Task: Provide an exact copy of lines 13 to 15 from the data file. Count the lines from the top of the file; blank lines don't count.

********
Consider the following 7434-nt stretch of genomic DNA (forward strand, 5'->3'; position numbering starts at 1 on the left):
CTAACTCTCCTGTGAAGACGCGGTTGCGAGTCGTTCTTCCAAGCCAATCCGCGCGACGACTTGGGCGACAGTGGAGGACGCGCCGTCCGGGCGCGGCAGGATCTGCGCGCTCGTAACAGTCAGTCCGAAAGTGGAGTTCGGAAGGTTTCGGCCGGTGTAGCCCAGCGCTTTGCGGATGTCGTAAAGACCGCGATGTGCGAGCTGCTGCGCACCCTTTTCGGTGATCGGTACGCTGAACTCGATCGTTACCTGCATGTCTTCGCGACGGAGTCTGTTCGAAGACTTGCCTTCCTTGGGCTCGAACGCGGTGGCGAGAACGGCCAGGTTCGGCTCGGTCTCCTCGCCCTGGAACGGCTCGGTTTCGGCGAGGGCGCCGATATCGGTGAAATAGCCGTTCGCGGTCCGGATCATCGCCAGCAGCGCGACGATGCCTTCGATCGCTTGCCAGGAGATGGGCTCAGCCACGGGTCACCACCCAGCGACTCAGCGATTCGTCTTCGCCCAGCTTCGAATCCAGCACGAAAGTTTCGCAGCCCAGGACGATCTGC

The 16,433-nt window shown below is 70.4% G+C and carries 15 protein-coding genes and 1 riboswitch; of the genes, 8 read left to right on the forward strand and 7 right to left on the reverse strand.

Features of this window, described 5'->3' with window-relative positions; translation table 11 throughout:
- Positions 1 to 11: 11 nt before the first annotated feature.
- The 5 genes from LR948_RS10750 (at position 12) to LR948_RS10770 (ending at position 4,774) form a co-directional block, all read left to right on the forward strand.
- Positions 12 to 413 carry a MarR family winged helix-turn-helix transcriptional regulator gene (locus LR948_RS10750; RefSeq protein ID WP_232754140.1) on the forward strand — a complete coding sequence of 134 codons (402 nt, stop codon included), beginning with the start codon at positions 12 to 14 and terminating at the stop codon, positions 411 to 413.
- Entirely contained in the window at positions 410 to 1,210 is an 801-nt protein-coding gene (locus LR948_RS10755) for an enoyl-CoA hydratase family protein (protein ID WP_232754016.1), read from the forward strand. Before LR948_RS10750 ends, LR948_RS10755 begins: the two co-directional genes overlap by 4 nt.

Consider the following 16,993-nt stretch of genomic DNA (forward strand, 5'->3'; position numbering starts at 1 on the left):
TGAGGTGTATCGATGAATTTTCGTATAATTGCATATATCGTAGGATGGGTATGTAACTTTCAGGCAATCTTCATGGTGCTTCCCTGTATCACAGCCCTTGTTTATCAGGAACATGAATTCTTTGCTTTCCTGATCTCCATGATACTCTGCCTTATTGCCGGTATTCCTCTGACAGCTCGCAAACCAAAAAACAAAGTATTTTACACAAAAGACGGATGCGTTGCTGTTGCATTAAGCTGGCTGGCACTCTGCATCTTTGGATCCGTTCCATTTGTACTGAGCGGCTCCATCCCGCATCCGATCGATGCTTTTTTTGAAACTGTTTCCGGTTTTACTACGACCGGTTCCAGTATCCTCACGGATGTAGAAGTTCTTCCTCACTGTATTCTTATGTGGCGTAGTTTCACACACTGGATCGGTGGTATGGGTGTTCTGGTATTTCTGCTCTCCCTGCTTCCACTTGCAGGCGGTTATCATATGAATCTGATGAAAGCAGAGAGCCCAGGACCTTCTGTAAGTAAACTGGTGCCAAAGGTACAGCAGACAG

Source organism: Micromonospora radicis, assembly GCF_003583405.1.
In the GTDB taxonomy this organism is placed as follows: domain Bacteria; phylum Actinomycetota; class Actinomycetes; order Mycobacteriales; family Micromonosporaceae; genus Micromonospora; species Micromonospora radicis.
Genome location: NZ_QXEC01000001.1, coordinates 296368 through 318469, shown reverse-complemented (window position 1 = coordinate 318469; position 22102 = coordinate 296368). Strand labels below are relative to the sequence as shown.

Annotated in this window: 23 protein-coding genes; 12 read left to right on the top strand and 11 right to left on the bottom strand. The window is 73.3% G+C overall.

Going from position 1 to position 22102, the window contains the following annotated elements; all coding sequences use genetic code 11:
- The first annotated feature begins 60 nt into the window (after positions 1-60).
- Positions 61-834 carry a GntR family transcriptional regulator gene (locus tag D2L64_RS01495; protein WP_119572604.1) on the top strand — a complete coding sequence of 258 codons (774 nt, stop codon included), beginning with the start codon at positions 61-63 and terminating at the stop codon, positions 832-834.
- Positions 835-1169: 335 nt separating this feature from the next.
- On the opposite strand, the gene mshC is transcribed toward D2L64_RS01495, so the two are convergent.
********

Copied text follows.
Genome location: NZ_QXEC01000001.1, coordinates 296368 through 318469, shown reverse-complemented (window position 1 = coordinate 318469; position 22102 = coordinate 296368). Strand labels below are relative to the sequence as shown.

Annotated in this window: 23 protein-coding genes; 12 read left to right on the top strand and 11 right to left on the bottom strand. The window is 73.3% G+C overall.

Going from position 1 to position 22102, the window contains the following annotated elements; all coding sequences use genetic code 11: